A very valuable lesson and one we won’t soon forget during the next class regatta.


Scott Nixon
Quantum Sails Annapolis
Director of Offshore One Design




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How to Anchor a Boat

For many cruisers, escaping to quiet coves that can only be reached by boat is a real treat. Lunch on the hook or a week away—it’s up to you. But once you get there, you’ll need to know how to anchor your boat safely and securely. Use these expert tips so you can relax and enjoy the experience.


There are only four steps to anchoring well, but first here’s a quick overview of the necessary equipment and terms.

The right anchor for the job
It isn’t the weight of the anchor that secures your boat to the bottom; it’s the way it digs in. Different types of anchors work best with different bottom types (mud, sand, weeds, rock), though most are designed to handle a range of conditions. Check the manufacturer specs for the proper size to buy, and then measure your boat’s stowage space; owning a size larger than necessary might mean a better night’s sleep.

Line or chain?
“Rode” is what connects the anchor to your boat. Many boats use three-strand nylon line with a short piece of chain between line and anchor. Larger boats use all chain, which is more secure. It’s also hard to handle without a windlass, heavier to store, and harder to keep clean. And unless you want that chain jerking the boat around, you’ll want to add a short snub line as a shock absorber once the anchor is set.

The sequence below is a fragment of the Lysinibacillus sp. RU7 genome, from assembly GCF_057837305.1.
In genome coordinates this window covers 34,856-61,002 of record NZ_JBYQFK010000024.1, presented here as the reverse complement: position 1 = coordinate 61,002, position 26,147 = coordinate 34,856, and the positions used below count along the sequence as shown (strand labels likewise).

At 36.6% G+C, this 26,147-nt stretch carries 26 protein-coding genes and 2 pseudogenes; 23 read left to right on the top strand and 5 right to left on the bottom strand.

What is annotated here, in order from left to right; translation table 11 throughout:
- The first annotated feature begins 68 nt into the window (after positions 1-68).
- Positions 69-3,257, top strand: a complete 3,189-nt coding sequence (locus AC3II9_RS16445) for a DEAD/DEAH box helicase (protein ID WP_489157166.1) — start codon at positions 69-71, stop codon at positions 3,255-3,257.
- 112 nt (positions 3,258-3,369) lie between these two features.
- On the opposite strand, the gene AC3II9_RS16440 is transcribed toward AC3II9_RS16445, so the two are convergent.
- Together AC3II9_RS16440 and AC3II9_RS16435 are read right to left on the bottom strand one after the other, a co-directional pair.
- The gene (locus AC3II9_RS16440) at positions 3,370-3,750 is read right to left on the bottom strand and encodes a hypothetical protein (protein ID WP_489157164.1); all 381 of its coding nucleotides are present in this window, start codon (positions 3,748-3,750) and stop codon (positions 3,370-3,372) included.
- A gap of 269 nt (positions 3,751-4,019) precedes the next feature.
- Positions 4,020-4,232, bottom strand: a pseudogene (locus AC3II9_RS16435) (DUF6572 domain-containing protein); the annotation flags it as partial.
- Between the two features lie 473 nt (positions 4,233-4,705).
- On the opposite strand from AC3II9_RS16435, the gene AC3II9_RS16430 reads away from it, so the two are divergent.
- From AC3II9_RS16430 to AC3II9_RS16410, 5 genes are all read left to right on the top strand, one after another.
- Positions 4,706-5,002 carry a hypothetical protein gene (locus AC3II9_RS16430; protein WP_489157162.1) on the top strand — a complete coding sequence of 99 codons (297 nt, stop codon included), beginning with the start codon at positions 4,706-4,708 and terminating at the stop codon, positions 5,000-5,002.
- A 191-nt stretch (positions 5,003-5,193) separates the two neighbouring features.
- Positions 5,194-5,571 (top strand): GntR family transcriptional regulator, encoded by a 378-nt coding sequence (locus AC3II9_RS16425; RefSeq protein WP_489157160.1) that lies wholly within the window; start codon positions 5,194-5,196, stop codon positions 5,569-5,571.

How much scope?
“Scope” is the ratio of rode length to water depth, and as a general rule more is better for holding power; picture pulling on a rode that’s parallel to the bottom (digging the anchor into the mud) vs. pulling straight up, and you’ll realize how important scope is. The usual restriction on scope is the available swinging room in an anchorage; the more rode you pay out, the bigger the circle of water you’ll “own” when the wind shifts. 4:1 is considered a minimum for chain, but how much you really need (or can get away with) will depend on many factors.

Pick your location
Because you want to be able to let out enough scope to get that good night’s sleep, try not to anchor too close to other boats. It’s also considered rude to anchor directly upwind of anyone (though in crowded harbors, this may be unavoidable). And make sure the spot you choose has enough water depth for your boat, even at low tide. Don’t rush into anchoring; take your time and sniff out the best spot, especially if the harbor is new to you.


Before you toss your hook over the side, make sure the rode’s bitter end is firmly attached to the boat. And if you can’t easily hear what’s said on the bow from the cockpit and vice versa, figure out some basic hand signals that will indicate where the anchor is and what state it’s in (to port/starboard, on the bottom, halfway up/down, safely back on board).